But then we found that bus manufacturers and other “anti-seat belt” commentary referred to “numerous studies” that showed seat belts in buses to be “ineffective” or “too expensive” or not worth the trouble for a variety of reasons. One reason given was that students would hit each other with the seat belts and buckles. So where were these “numerous studies”? Answer: they didn’t exist. Each time the one and only study was the subject of a news story or magazine article, including its biased commentary, that story or article itself became a “study.” Thus, after only one round of review of the subject there were now “several studies,” many of which contained biased, opinion-based commentary not based on the real test results.

Then, after those articles were written about, there was thus another tier of “studies” created. Yet there was still only one true study of the subject that provided the basis for what were now referred to as “numerous studies.”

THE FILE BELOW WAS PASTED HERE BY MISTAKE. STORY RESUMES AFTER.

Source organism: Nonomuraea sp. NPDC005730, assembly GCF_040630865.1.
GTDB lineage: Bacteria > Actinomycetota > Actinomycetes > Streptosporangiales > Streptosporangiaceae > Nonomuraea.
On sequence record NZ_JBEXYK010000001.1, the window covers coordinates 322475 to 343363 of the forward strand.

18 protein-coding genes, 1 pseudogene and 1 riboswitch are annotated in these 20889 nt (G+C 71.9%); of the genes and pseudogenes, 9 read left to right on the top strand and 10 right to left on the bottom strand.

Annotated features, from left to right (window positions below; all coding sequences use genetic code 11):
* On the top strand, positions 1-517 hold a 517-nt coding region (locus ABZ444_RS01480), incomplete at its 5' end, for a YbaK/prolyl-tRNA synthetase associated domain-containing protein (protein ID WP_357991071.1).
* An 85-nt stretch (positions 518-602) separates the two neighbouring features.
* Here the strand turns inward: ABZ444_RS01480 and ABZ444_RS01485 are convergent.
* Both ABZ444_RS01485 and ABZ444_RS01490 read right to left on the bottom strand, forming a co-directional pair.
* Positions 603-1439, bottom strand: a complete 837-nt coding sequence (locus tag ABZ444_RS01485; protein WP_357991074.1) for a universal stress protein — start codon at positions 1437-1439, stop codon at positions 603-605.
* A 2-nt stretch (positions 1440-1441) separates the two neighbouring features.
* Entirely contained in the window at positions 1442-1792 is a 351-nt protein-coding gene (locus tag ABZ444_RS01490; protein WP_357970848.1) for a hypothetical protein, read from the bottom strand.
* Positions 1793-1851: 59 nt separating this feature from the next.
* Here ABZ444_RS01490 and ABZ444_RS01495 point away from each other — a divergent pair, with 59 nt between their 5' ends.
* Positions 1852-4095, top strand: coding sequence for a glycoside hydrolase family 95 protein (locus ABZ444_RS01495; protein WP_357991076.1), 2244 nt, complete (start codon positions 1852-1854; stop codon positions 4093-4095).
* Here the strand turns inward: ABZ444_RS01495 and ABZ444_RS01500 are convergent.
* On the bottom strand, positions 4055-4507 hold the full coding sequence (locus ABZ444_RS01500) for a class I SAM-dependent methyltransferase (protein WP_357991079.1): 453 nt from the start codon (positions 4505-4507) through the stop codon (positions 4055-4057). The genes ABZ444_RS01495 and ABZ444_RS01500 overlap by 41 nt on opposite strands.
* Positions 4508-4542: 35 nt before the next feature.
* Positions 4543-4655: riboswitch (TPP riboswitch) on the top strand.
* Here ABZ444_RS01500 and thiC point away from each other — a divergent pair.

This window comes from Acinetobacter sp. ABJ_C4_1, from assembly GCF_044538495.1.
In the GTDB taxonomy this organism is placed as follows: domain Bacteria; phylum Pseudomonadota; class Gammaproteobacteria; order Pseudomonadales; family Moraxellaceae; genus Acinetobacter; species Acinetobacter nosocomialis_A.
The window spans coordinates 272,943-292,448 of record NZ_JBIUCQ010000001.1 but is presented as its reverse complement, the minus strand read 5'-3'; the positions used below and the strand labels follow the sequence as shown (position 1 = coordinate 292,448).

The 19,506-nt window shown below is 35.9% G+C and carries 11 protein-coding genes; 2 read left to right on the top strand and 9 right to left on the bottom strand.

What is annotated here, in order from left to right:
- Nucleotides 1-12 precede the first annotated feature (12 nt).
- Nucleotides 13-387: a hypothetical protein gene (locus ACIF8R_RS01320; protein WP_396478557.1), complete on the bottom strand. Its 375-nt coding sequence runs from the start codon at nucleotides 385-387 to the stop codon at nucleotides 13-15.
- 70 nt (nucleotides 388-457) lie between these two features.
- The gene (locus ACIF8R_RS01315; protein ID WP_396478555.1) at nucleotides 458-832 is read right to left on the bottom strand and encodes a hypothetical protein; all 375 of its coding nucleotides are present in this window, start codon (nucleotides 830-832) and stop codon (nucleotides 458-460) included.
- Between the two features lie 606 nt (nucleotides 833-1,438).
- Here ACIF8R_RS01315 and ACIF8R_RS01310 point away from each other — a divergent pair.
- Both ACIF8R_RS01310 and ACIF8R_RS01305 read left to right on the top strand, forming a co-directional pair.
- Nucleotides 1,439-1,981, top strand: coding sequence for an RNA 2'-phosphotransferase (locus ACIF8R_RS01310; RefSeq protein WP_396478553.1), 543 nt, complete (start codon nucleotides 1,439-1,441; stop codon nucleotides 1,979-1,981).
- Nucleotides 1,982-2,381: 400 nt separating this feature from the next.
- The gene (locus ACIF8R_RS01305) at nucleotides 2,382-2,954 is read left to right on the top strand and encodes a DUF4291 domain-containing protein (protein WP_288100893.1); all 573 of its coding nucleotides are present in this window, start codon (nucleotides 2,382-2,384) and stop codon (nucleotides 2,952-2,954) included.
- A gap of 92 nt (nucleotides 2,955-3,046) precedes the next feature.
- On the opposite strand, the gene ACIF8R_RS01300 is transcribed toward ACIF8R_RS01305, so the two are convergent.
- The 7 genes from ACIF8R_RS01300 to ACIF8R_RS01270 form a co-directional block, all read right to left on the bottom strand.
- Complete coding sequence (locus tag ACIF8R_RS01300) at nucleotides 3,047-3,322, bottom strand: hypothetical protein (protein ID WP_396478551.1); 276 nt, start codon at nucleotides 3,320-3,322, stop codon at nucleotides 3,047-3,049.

Readers and editors should be wary when they see the phrase “numerous studies show…” It’s often an exaggeration or just plain untrue, no matter what the subject. Over the years many articles in the Science section of the New York Times have referred to “studies” of various subjects. Unless the same article explains exactly what the word “study” really refers to, including the scientific reference or original source, the reader should be skeptical. If the author or editor is unsure, the article shouldn’t be printed in the first place, period.

I am sure that real professional investigators are familiar with the “study” effect, since their research is subject to true scrutiny by their peers. Scientific journals in many fields will not publish the results of new research without subjecting the work to peer review. This is as it should be. Such journals are not intended for assessment by the lay public. In fact, highly technical and specialized language would not be understandable to such an audience.